The Quincunx

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The Quincunx
Author Charles Palliser
Illustrator Jenny Phillips
Cover artist Benjamin Haydon (first edition), Volker Strater (UK Paperback)
Country England
Language English
Genre historical
Publisher Canongate Publishing
Publication date
1989
Media type Print (Hardcover and Paperback)
Pages 1221
ISBN 0-345-37113-5
OCLC 23069665

The Quincunx (The Inheritance of John Huffam) is the epic first novel of Charles Palliser. It takes the form of a Dickensian mystery set in early 19th century England, but Palliser has added the modern attributes of an ambiguous ending and unreliable narrators. Many of the puzzles that are apparently solved in the story have an alternative solution in the subtext.[1]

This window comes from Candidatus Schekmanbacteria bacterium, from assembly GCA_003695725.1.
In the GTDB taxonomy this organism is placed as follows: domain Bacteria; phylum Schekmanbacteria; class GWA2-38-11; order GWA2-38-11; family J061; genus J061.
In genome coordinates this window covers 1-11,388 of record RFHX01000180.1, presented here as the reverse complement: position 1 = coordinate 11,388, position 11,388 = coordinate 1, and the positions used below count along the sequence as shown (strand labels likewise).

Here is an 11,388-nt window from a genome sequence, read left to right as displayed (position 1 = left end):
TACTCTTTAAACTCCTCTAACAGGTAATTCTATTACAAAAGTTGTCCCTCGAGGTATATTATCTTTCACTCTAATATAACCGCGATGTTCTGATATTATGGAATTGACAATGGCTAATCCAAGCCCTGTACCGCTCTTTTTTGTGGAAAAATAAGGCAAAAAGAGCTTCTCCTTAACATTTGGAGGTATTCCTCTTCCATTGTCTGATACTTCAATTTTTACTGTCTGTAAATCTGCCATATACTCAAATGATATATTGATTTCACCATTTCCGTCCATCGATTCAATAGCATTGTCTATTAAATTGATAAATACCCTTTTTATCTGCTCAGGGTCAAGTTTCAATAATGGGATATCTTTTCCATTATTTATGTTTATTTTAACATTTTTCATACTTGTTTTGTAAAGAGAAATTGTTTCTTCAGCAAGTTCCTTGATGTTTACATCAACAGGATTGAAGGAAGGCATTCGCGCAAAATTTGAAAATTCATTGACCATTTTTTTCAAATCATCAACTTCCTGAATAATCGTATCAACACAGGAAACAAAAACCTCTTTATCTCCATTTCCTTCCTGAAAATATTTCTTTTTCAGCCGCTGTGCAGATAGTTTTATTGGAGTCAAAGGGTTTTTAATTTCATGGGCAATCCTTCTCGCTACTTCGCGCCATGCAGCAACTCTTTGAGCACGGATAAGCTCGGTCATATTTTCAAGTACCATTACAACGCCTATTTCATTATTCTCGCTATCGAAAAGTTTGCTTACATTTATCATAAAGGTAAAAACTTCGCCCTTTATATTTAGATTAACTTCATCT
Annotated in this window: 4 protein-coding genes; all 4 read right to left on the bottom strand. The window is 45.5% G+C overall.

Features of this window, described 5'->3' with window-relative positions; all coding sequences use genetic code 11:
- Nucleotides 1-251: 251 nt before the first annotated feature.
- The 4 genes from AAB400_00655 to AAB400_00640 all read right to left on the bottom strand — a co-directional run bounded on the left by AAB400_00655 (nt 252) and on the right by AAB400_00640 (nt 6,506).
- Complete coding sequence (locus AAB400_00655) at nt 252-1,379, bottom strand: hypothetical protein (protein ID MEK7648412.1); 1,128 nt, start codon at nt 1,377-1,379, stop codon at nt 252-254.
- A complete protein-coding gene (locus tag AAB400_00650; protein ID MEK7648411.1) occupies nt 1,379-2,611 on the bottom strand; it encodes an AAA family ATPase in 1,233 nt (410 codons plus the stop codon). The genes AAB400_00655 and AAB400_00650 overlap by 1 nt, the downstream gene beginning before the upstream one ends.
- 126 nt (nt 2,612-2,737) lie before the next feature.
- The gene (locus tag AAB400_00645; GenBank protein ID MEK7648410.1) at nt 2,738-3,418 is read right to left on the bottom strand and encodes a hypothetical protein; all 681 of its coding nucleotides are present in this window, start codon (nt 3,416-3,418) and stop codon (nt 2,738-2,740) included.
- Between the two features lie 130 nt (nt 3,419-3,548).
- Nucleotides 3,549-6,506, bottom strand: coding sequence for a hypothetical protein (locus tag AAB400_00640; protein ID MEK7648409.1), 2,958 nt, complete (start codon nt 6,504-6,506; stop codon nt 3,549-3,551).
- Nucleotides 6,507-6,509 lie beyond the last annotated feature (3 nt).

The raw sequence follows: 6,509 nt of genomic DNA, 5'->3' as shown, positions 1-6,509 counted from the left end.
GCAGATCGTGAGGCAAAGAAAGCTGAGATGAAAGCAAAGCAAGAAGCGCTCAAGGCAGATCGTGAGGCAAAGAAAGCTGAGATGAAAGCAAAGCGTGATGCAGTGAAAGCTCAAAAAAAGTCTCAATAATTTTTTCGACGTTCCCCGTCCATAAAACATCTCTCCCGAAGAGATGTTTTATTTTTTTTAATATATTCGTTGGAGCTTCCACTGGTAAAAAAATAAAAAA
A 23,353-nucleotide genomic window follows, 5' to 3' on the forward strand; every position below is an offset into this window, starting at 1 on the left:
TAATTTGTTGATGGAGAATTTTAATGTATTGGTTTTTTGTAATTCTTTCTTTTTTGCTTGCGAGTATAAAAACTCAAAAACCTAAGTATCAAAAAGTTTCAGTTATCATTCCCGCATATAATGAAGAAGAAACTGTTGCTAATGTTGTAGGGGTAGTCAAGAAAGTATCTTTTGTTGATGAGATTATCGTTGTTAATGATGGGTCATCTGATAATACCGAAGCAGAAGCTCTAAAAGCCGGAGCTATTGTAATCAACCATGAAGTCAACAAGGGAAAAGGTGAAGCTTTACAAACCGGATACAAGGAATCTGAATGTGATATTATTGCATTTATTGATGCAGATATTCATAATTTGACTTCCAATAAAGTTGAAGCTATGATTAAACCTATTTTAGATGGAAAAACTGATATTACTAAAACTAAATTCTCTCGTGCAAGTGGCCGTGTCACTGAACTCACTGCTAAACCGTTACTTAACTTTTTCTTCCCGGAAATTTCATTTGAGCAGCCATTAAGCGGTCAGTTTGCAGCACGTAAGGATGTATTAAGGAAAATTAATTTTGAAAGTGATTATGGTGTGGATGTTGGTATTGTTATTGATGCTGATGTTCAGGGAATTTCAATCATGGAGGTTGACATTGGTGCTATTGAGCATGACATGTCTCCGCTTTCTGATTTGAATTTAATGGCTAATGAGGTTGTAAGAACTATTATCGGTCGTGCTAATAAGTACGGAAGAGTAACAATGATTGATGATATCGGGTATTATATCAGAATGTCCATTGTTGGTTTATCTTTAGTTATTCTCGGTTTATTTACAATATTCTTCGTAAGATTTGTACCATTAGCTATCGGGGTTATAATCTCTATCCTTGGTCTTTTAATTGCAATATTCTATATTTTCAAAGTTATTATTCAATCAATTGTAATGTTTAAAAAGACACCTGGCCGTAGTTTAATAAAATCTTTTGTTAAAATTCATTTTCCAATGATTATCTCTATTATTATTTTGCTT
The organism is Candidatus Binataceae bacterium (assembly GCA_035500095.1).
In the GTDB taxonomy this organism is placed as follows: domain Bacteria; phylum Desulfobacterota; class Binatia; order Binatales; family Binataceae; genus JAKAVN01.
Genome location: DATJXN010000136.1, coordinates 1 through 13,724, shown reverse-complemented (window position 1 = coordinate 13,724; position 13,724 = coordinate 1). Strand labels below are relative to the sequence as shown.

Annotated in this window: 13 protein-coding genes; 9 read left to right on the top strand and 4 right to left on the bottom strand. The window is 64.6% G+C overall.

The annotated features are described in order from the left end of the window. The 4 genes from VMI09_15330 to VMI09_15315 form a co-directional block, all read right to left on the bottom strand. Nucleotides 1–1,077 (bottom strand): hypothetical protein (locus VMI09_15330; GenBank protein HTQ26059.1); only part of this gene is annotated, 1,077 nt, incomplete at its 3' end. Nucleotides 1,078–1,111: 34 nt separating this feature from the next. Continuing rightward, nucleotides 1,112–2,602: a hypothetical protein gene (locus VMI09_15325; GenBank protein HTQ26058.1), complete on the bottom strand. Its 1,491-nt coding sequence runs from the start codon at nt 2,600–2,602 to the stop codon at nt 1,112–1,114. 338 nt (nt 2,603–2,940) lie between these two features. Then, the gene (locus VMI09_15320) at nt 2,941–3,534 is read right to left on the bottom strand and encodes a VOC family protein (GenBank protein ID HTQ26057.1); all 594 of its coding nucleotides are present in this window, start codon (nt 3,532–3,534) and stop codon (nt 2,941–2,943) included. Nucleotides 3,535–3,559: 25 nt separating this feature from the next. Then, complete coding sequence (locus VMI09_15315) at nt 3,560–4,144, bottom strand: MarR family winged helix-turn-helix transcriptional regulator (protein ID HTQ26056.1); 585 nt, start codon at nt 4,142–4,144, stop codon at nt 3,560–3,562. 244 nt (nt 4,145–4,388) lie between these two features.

Plot introduction[edit]

The novel begins in London with a secret meeting between two legal men. A bribe reveals the confidential details of a correspondent who is the link to a vital hidden document. Meanwhile young John Mellamphy is growing up in the remote countryside with his mother Mary, ignorant of the name of Huffam. Gradually it becomes clear that they are threatened by the search for the document.

Plot details[edit]